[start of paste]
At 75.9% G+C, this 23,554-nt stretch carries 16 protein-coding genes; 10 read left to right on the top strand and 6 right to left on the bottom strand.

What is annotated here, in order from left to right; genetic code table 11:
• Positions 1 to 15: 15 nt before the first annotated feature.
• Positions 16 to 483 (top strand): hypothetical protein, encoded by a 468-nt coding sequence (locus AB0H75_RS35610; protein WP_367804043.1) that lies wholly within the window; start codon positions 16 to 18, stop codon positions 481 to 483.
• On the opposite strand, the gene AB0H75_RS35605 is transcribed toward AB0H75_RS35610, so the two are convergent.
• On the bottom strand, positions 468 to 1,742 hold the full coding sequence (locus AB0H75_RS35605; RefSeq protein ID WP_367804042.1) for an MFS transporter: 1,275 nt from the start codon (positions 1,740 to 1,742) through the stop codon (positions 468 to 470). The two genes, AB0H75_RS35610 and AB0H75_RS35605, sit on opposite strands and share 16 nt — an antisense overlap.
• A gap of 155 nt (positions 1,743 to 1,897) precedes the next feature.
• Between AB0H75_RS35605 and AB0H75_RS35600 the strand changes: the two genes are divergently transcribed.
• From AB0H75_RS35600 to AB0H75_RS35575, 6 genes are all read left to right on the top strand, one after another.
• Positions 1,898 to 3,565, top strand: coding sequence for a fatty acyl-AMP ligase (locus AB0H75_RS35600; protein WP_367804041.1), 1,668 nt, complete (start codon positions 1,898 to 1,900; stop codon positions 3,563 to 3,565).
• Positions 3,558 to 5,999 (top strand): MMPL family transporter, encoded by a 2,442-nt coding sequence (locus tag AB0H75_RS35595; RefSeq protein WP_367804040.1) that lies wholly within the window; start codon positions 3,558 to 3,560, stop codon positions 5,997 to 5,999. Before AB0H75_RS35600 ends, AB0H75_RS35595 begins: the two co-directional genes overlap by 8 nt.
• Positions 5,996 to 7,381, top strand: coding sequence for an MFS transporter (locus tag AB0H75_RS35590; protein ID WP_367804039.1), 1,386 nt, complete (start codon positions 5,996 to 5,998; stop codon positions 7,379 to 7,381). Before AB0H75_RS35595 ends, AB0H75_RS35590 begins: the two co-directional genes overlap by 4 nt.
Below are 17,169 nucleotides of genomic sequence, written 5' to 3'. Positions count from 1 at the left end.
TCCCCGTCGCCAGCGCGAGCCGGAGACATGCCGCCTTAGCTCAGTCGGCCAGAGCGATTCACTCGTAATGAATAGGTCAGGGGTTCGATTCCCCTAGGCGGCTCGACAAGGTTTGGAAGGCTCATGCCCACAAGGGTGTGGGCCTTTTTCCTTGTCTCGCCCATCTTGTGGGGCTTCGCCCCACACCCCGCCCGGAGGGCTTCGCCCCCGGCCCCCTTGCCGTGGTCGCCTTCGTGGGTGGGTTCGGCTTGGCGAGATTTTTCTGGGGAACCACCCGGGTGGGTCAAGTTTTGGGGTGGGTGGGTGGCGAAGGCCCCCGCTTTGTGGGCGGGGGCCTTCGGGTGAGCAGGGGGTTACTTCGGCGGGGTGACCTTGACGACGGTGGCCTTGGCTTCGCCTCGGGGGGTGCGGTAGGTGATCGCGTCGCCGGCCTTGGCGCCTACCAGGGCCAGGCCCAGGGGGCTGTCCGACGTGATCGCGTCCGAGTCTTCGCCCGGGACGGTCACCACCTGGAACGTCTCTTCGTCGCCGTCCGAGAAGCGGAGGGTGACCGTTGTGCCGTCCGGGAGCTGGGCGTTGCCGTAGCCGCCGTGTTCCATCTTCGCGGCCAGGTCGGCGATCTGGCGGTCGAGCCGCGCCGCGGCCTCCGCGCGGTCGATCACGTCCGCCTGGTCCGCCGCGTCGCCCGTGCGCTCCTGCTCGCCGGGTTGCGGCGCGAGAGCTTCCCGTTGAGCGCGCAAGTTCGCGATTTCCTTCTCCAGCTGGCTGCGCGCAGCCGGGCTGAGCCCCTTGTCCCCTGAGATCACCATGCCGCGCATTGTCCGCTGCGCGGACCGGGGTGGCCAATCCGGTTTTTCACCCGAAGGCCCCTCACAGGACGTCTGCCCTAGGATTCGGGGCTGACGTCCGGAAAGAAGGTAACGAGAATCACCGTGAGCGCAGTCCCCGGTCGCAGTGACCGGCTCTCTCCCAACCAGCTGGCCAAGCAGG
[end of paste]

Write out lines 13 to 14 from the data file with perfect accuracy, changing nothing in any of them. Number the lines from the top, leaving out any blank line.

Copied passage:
Below are 17,169 nucleotides of genomic sequence, written 5' to 3'. Positions count from 1 at the left end.
TCCCCGTCGCCAGCGCGAGCCGGAGACATGCCGCCTTAGCTCAGTCGGCCAGAGCGATTCACTCGTAATGAATAGGTCAGGGGTTCGATTCCCCTAGGCGGCTCGACAAGGTTTGGAAGGCTCATGCCCACAAGGGTGTGGGCCTTTTTCCTTGTCTCGCCCATCTTGTGGGGCTTCGCCCCACACCCCGCCCGGAGGGCTTCGCCCCCGGCCCCCTTGCCGTGGTCGCCTTCGTGGGTGGGTTCGGCTTGGCGAGATTTTTCTGGGGAACCACCCGGGTGGGTCAAGTTTTGGGGTGGGTGGGTGGCGAAGGCCCCCGCTTTGTGGGCGGGGGCCTTCGGGTGAGCAGGGGGTTACTTCGGCGGGGTGACCTTGACGACGGTGGCCTTGGCTTCGCCTCGGGGGGTGCGGTAGGTGATCGCGTCGCCGGCCTTGGCGCCTACCAGGGCCAGGCCCAGGGGGCTGTCCGACGTGATCGCGTCCGAGTCTTCGCCCGGGACGGTCACCACCTGGAACGTCTCTTCGTCGCCGTCCGAGAAGCGGAGGGTGACCGTTGTGCCGTCCGGGAGCTGGGCGTTGCCGTAGCCGCCGTGTTCCATCTTCGCGGCCAGGTCGGCGATCTGGCGGTCGAGCCGCGCCGCGGCCTCCGCGCGGTCGATCACGTCCGCCTGGTCCGCCGCGTCGCCCGTGCGCTCCTGCTCGCCGGGTTGCGGCGCGAGAGCTTCCCGTTGAGCGCGCAAGTTCGCGATTTCCTTCTCCAGCTGGCTGCGCGCAGCCGGGCTGAGCCCCTTGTCCCCTGAGATCACCATGCCGCGCATTGTCCGCTGCGCGGACCGGGGTGGCCAATCCGGTTTTTCACCCGAAGGCCCCTCACAGGACGTCTGCCCTAGGATTCGGGGCTGACGTCCGGAAAGAAGGTAACGAGAATCACCGTGAGCGCAGTCCCCGGTCGCAGTGACCGGCTCTCTCCCAACCAGCTGGCCAAGCAGG